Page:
Dorsen in 2007
|Born||September 4, 1930|
Manhattan, New York, U.S.
|Died||July 1, 2017 (aged 86)|
Manhattan, New York, U.S.
|Alma mater||Columbia University|
Harvard Law School
|Institutions||New York University School of Law|
Norman Dorsen (September 4, 1930 – July 1, 2017) was the Frederick I. and Grace A. Stokes Professor of Law and Co-Director of the Arthur Garfield Hays Civil Liberties Program at the New York University School of Law, where he specialized in Constitutional Law, Civil Liberties, and Comparative Constitutional Law. Previously, he was president of the American Civil Liberties Union, 1976–1991. He was also president of the Society of American Law Teachers, 1972–1973, and president of the U.S. Association of Constitutional Law in 2000.
Dorsen successfully argued the case of In re Gault, 387 U.S. 1 (1967), before the U.S. Supreme Court which held that juveniles accused of crimes in a delinquency proceeding must be afforded many of the same due process rights as adults.
A 1953 graduate of Harvard Law School, Dorsen performed military service in the office of the Secretary of the Army fighting against McCarthyism in the Army-McCarthy Hearings. Dorsen clerked for Chief Judge Calvert Magruder of the U.S. Court of Appeals for the First Circuit and then Supreme Court Justice John Marshall Harlan II in the 1957 Term.
Dorsen authored numerous books, including Comparative Constitutionalism (2003 ISBN 0-314-24248-1), Our Endangered Rights (1984 ISBN 0-394-72229-9), and Frontiers of Civil Liberties (1968). His papers related to multiple aspects of the American civil liberties movement from the 1950s to the 1980s are housed in the Tamiment Library and Robert F. Wagner Labor Archives, New York University.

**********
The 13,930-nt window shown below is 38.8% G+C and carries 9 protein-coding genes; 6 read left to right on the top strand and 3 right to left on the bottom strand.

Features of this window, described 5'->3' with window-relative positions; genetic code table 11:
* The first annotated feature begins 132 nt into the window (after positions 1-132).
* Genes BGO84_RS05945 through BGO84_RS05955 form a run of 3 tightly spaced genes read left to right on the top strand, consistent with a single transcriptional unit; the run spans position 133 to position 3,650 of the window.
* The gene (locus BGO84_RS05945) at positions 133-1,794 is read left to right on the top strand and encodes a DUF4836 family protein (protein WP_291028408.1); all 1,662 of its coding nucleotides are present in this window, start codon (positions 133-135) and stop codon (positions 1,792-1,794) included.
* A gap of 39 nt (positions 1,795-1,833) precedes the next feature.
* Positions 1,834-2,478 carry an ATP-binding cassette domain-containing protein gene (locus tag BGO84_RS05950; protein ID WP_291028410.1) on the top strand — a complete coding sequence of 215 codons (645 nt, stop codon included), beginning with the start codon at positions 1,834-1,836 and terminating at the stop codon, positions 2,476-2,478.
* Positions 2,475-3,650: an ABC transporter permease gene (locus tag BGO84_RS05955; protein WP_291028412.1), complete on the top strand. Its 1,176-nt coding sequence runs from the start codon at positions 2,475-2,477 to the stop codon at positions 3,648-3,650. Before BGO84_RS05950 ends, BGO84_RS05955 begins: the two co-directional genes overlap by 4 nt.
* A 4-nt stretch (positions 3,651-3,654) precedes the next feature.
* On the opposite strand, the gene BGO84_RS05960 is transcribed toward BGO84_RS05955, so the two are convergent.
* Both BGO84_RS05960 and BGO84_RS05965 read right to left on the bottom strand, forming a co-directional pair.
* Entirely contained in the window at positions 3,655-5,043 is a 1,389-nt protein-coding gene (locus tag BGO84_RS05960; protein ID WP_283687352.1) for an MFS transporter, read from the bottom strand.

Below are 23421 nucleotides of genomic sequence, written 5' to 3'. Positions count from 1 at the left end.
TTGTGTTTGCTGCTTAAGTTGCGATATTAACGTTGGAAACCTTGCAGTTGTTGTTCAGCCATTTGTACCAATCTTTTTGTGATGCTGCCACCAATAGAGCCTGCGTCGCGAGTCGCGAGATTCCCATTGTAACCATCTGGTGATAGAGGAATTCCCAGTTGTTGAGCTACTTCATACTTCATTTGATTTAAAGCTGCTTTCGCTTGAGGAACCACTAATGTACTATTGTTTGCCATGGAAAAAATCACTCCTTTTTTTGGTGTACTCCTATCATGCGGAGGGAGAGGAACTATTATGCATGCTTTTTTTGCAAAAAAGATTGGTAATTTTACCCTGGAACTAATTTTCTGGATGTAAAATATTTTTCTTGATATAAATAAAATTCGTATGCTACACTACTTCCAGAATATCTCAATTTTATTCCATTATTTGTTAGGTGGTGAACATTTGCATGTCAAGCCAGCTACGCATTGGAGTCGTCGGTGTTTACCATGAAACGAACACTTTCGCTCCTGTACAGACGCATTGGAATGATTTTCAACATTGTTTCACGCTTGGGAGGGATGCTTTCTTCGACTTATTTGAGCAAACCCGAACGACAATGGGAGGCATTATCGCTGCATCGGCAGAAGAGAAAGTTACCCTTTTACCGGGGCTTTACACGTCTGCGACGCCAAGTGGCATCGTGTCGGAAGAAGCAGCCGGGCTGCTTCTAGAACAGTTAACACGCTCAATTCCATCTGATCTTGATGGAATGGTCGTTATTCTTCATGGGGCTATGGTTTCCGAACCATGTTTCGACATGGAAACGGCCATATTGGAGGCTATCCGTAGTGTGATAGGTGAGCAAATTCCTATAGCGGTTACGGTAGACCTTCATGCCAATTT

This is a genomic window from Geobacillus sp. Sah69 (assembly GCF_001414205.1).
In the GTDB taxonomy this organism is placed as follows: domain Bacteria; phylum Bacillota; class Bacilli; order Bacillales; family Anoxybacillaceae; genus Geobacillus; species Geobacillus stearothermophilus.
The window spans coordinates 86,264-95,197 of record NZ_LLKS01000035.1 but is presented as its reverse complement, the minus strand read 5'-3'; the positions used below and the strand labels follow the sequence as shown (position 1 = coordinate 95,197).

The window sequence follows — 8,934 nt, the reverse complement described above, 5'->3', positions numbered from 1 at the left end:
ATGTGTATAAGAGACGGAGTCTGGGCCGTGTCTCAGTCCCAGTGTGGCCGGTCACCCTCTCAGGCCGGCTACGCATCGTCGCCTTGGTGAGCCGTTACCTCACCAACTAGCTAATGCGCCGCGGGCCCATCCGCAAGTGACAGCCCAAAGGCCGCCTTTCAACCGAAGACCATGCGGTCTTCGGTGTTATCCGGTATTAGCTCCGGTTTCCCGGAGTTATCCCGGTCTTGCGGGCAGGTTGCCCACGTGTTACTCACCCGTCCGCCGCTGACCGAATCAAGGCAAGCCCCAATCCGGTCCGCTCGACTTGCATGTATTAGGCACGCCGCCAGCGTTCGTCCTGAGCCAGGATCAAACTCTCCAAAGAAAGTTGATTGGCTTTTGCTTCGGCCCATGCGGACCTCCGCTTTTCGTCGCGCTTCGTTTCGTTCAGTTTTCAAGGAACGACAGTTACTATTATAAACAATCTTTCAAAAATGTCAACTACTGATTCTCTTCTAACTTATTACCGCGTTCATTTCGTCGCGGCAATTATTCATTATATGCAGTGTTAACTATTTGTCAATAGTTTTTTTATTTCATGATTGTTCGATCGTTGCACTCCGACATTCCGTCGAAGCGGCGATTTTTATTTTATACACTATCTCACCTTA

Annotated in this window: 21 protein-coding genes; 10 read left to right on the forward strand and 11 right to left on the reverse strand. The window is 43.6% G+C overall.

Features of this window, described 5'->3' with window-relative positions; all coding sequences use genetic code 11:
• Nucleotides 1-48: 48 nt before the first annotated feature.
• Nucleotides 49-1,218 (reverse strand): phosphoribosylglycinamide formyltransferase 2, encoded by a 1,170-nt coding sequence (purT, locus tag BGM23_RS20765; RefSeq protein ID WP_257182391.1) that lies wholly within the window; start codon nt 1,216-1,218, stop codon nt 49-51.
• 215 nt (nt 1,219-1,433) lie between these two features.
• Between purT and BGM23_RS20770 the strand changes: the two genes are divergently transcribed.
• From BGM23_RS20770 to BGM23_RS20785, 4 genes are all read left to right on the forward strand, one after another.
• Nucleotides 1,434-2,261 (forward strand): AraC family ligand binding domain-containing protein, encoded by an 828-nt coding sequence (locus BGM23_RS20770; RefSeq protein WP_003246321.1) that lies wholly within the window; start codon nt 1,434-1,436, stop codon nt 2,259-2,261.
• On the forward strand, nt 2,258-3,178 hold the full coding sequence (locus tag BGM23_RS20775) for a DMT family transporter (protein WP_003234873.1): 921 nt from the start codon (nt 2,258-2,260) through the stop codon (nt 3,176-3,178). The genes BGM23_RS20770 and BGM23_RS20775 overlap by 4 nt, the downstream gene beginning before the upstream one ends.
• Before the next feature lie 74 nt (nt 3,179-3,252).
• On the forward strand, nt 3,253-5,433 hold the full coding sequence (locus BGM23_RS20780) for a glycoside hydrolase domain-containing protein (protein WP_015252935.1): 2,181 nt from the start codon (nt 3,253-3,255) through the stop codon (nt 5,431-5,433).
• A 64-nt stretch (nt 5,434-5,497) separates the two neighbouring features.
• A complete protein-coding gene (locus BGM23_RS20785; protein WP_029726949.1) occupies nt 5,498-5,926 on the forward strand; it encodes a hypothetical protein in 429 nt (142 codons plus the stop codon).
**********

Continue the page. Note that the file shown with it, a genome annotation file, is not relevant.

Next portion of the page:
Among other honors, he received the Medal of Liberty from the French Minister of Justice in 1983 and the Eleanor Roosevelt Medal for contributions to human rights from Bill Clinton in 2000. In 2007, the Association of American Law Schools presented him with its first triennial award for "lifetime contributions to the law and to legal education."
In 2013, the ACLU established a new award in Norman Dorsen's honor, the Dorsen Presidential Prize, to be "presented bienially to a full-time academic for outstanding lifetime contributions to civil liberties."
Dorsen met his future wife, Harriette Koffler, at NYU and the two were wed in 1965. She died in 2011. They had three daughters, Jennifer Dorsen (an educator in Boston, MA), Caroline Dorsen (a professor at NYU) and Annie Dorsen (a writer and director). Dorsen owned a home in Cornwall, Connecticut.
Dorsen died at his Manhattan home on July 1, 2017, at age 86, of complications from a stroke.
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Contributors: Norman Dorsen
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